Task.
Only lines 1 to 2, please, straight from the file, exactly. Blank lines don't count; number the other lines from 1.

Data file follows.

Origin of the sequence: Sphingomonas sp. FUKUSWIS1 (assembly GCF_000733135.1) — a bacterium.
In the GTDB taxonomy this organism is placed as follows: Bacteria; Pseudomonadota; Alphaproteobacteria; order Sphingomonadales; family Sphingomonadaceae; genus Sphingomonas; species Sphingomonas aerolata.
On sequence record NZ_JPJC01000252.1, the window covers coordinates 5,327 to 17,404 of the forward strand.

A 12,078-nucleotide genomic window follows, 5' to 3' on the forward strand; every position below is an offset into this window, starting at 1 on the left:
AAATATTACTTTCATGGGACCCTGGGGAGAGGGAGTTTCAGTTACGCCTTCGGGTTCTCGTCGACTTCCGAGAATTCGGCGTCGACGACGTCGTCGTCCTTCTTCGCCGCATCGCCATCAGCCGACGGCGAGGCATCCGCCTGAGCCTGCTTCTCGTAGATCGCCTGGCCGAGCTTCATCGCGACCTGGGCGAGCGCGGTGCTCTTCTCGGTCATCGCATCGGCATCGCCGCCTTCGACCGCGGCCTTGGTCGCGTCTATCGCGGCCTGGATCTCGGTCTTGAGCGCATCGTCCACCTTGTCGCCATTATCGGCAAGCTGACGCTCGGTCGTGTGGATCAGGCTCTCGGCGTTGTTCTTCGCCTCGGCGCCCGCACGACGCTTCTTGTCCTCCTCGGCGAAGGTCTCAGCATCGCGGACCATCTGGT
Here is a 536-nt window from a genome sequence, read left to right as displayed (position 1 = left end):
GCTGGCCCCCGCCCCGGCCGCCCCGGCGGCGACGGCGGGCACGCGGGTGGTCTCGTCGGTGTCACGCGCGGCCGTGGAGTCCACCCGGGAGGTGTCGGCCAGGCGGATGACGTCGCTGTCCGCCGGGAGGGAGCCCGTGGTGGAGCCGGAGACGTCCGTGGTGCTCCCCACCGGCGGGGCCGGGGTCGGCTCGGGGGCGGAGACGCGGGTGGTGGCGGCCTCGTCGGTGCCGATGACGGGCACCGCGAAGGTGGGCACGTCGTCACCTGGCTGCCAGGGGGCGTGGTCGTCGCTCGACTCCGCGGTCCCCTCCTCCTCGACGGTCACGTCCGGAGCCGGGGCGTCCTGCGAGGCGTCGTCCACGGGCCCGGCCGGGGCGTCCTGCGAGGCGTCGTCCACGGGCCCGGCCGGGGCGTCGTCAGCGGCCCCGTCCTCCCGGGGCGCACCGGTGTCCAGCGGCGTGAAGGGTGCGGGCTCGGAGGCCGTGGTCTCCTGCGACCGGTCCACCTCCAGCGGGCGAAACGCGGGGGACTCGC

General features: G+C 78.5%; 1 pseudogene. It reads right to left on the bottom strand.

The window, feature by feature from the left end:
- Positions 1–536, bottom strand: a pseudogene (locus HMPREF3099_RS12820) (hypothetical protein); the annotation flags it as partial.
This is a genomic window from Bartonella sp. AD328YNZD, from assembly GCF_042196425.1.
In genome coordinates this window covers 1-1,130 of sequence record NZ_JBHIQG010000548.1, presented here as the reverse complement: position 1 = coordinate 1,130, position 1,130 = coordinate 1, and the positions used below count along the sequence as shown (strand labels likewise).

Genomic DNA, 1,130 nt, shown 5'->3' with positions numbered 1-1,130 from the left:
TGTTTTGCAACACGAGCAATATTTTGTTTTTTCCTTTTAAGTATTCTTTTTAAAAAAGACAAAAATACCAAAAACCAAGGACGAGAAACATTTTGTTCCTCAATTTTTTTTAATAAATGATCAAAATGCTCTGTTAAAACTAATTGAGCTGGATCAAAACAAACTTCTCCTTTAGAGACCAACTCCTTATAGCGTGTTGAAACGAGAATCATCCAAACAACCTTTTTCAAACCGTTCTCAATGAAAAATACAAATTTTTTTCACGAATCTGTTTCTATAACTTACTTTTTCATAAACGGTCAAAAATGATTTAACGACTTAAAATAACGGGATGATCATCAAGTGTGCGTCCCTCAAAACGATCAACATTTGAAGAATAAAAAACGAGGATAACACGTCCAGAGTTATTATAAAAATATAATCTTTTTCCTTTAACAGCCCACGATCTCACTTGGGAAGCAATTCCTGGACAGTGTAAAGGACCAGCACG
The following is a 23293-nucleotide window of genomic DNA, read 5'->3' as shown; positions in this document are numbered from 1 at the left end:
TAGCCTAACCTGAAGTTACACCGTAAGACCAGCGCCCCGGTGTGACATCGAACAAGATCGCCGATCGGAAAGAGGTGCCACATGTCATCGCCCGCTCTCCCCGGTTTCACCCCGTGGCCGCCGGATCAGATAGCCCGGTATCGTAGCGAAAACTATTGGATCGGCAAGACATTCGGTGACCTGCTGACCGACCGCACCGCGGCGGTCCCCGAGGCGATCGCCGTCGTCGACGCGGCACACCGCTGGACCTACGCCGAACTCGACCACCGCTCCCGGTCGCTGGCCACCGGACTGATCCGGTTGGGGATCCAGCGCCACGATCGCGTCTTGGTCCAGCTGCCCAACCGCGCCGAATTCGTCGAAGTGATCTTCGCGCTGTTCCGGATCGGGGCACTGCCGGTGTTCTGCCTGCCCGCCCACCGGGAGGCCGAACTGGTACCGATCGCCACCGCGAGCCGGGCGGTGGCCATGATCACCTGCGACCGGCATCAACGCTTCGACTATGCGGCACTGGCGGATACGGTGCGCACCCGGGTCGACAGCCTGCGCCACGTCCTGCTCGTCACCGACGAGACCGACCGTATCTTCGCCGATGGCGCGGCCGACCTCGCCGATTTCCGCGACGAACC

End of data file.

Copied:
Origin of the sequence: Sphingomonas sp. FUKUSWIS1 (assembly GCF_000733135.1) — a bacterium.
In the GTDB taxonomy this organism is placed as follows: Bacteria; Pseudomonadota; Alphaproteobacteria; order Sphingomonadales; family Sphingomonadaceae; genus Sphingomonas; species Sphingomonas aerolata.